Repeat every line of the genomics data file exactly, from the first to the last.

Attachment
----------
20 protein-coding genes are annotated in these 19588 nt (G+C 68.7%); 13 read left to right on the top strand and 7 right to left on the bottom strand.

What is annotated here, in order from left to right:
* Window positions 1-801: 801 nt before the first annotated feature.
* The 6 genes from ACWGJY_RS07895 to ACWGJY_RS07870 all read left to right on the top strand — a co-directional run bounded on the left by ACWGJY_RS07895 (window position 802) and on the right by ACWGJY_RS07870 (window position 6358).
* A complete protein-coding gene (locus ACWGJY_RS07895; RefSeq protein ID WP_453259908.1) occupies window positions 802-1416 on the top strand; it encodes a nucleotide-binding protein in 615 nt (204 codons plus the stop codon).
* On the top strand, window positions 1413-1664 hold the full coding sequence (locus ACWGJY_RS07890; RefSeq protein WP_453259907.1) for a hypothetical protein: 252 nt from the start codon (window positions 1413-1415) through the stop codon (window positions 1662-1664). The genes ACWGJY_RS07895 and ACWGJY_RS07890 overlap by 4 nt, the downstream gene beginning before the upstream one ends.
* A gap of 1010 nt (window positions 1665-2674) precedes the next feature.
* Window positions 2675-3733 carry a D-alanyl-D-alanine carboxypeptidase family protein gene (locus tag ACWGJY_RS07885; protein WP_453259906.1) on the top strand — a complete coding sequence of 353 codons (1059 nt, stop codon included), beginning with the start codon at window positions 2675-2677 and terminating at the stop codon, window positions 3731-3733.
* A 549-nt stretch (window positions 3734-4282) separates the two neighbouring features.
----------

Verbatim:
20 protein-coding genes are annotated in these 19588 nt (G+C 68.7%); 13 read left to right on the top strand and 7 right to left on the bottom strand.

What is annotated here, in order from left to right:
* Window positions 1-801: 801 nt before the first annotated feature.
* The 6 genes from ACWGJY_RS07895 to ACWGJY_RS07870 all read left to right on the top strand — a co-directional run bounded on the left by ACWGJY_RS07895 (window position 802) and on the right by ACWGJY_RS07870 (window position 6358).
* A complete protein-coding gene (locus ACWGJY_RS07895; RefSeq protein ID WP_453259908.1) occupies window positions 802-1416 on the top strand; it encodes a nucleotide-binding protein in 615 nt (204 codons plus the stop codon).
* On the top strand, window positions 1413-1664 hold the full coding sequence (locus ACWGJY_RS07890; RefSeq protein WP_453259907.1) for a hypothetical protein: 252 nt from the start codon (window positions 1413-1415) through the stop codon (window positions 1662-1664). The genes ACWGJY_RS07895 and ACWGJY_RS07890 overlap by 4 nt, the downstream gene beginning before the upstream one ends.
* A gap of 1010 nt (window positions 1665-2674) precedes the next feature.
* Window positions 2675-3733 carry a D-alanyl-D-alanine carboxypeptidase family protein gene (locus tag ACWGJY_RS07885; protein WP_453259906.1) on the top strand — a complete coding sequence of 353 codons (1059 nt, stop codon included), beginning with the start codon at window positions 2675-2677 and terminating at the stop codon, window positions 3731-3733.
* A 549-nt stretch (window positions 3734-4282) separates the two neighbouring features.